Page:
You Should Know … Molly Silverman

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Some people can’t help but get involved.

(Courtesy)

That can certainly be said about Molly Silverman, 20, a student at the University of Maryland’s Robert H. Smith Business School. She runs not one, but two charitable projects, in addition to participating in a “3+1” master’s degree program and the University Honors College program. She majors in operation management and business analytics, and is headed to graduate a year early so she can move on to a master’s in business and management.

She grew up in Pikesville, one of four siblings who attended Krieger Schechter Day School and then Beth Tfiloh Dahan Community School. They go to Chizuk Amuno Congregation, celebrate Shabbat dinners, and observe values associated with an active Jewish upbringing.

She’s been to Israel six times, including twice this year alone: in May on Birthright Israel and in the summer on an affiliated Onward Israel program with a Baltimore contingent of peers.

At Maryland, where she says she is “very happy to be a Terp,” Silverman is involved with the university’s TAMID chapter, which offers business learning and hands-on experience with Israeli companies; Maryland Images, the university’s tour-guide organization; Hillel; and Chabad.

Describe the club you run, Braiding for Change, and how you came up with the idea.
I started it with some of my Jewish friends at college. We all loved making and eating challah when we lived at home, and wanted to combine our passion for Jewish food with our passion for giving back to our community. Once a month, we host different organizations from the campus community to bake challah, donate to charity and learn about different topics. Most recently, for Breast Cancer awareness month, we donated the money raised to Sharsharet and heard from a breast-cancer survivor about her experience and how Jewish values helped her to persevere. We collaborate with Chabad; specifically, Rabbi Eli Backman, who is generous to host us for these events and provide the challah dough.

What other charitable projects do you work on?
As a University Honors student, I created a proposal for a new nonprofit organization called Crayon Hands. We collect old and broken crayons; remelt and reform them into new ones with the help of members in my community; and then donate them, paired with coloring books, to underfunded schools. This semester, I partnered with Krieger Schechter Day School and placed buckets in all lower-school classrooms to collect broken crayons. During the upcoming winter break, I plan to collect, melt and deliver them, along with handmade coloring books, to children in underprivileged schools in Baltimore.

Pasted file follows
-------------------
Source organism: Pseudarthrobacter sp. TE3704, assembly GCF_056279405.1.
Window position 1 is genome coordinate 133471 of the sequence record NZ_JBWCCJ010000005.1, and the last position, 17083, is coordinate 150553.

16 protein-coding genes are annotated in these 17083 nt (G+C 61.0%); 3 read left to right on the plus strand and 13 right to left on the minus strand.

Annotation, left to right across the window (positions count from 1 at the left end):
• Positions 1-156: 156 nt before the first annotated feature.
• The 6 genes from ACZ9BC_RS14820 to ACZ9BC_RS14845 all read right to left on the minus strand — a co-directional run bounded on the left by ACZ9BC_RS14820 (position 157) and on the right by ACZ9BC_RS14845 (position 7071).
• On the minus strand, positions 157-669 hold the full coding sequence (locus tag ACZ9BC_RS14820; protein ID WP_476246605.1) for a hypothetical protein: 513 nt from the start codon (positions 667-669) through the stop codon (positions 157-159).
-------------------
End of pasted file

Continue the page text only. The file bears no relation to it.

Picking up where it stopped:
Where did you get this drive to help others? And how do you fit these activities into your academic schedule?
I have always participated in hands-on tzedakah projects and nonprofit organizations because of my Jewish education and family values. My parents instilled in me the importance of volunteering and giving back to the community, which was reinforced throughout my schooling. In high school, I implemented these values by creating dance classes at the Boys and Girls Club in Baltimore, volunteering for Chai Lifeline, participating on the KIPP Charter School Junior Board and becoming the president of TOGA (Tikkun Olam-Get Active) club at Beth Tfiloh. When I graduated high school, I knew I wanted to continue to volunteer since it had become a passion of mine.

What is a favorite memory from one of your Israel trips?
On my first visit, I went on a bnei mitzvah trip with a few families from our Krieger Schechter community. We landed late on a Friday afternoon and went straight to the Western Wall (Kotel) in Jerusalem, where we joined a group of Israeli soldiers who were dancing, singing and celebrating the start of Shabbat. It illustrated the emphasis that Judaism has on community. Although they didn’t even know us, their embracement and enthusiasm made me feel immediately connected to them, to Judaism and to Israel.

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